I am trying to change the dynamic of Salt Lake’s department, moving in the direction of crime prevention. Instead of writing tickets to the homeless, we are working with programs to get them off the street. We have a program at the Women’s shelter [Family Justice Center where victims of domestic violence can obtain assistance from police with protective orders].
CATALYST: A Bay Area police chief has received some positive attention lately for instating reforms that have improved community/ police relations. He advocates among other things hiring for diversity, getting police out of their squad cars and working on foot, and engaging with community groups. In the wake of current events, what reforms are you considering?
CHIEF BURBANK: I have already instated a number of reforms that have changed how my police force conducts itself in the community. My officers no longer write jaywalking tickets. My officers can’t ask a person’s immigration status. I do not support stop-and-frisk policies. As for changes in the future, I am an advocate for body cameras.
I believe that racial bias does exist in our system. If it doesn’t, then how can we explain higher incarceration rates of people of color? In 2010 I testified before Congress on the problem of profiling and made suggestions on how we could improve policing. Right now we are gathering data on officer interactions with public to see how and where we are engaged in profiling. We are looking at things like who we stop and whether the stops were successful. It’s a start to addressing that problem.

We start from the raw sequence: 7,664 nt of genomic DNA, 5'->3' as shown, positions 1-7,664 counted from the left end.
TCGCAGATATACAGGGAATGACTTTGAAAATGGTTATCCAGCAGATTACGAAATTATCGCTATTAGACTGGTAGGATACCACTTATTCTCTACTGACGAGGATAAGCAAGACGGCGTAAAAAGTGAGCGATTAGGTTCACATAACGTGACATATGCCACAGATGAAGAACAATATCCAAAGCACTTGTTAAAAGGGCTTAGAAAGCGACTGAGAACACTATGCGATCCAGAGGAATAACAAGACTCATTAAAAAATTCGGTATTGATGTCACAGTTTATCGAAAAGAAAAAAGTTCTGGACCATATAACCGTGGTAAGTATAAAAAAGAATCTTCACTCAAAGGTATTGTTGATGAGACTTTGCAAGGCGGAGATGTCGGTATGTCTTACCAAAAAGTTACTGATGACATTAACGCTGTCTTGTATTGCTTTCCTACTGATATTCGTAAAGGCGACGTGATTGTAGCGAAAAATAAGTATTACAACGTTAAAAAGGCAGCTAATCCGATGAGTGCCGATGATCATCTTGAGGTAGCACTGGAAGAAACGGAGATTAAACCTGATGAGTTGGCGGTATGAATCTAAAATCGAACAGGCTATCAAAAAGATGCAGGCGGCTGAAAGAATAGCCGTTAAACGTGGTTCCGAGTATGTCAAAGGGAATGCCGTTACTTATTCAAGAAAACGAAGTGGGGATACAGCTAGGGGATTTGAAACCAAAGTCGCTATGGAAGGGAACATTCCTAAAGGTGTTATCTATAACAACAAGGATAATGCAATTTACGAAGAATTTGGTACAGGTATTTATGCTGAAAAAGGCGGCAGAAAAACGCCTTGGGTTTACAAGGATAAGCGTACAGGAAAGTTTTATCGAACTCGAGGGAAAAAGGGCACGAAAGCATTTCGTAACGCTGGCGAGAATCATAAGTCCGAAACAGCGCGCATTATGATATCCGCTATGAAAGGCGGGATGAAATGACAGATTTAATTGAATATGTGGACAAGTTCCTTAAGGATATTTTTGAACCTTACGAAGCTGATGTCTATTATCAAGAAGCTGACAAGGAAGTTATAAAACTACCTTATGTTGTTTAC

CATALYST: Is there a typical recruit for the SLPD?
CHIEF BURBANK: You have to be 21 or older to apply. Our mean hiring age is probably 25, but I’ve hired people in their 50s.
We have an atypical recruiting process. After people pass a series of tests – fitness tests, drug screening, background and psychological tests – I invite each person in for an informal interview. I look for articulate individuals, people who can empathize. I send a number of potential officers away.
Our biggest challenge is hiring for diversity. Our district’s largest minority population is latino, but with all the immigration rhetoric, it is difficult to recruit from that population. In light of changing demographics in our country, recruitment that reflects a community’s makeup is going to be difficult [especially] with recent public/police clashes, but also increasingly important.
CATALYST: In your ideal world, what does the department’s relationship with the community look like?
CHIEF BURBANK: We are at a point where we need to ask again what our community wants from police. What do we want security to look like as it pertains to rules and laws? Should we not be responding to calls that will put officers in stressful, dangerous situations that risk actions of force? Should we wait to respond after? Should we be doing traffic stops? We need to have that dialogue.
Katherine Pioli is CATALYST’s staff writer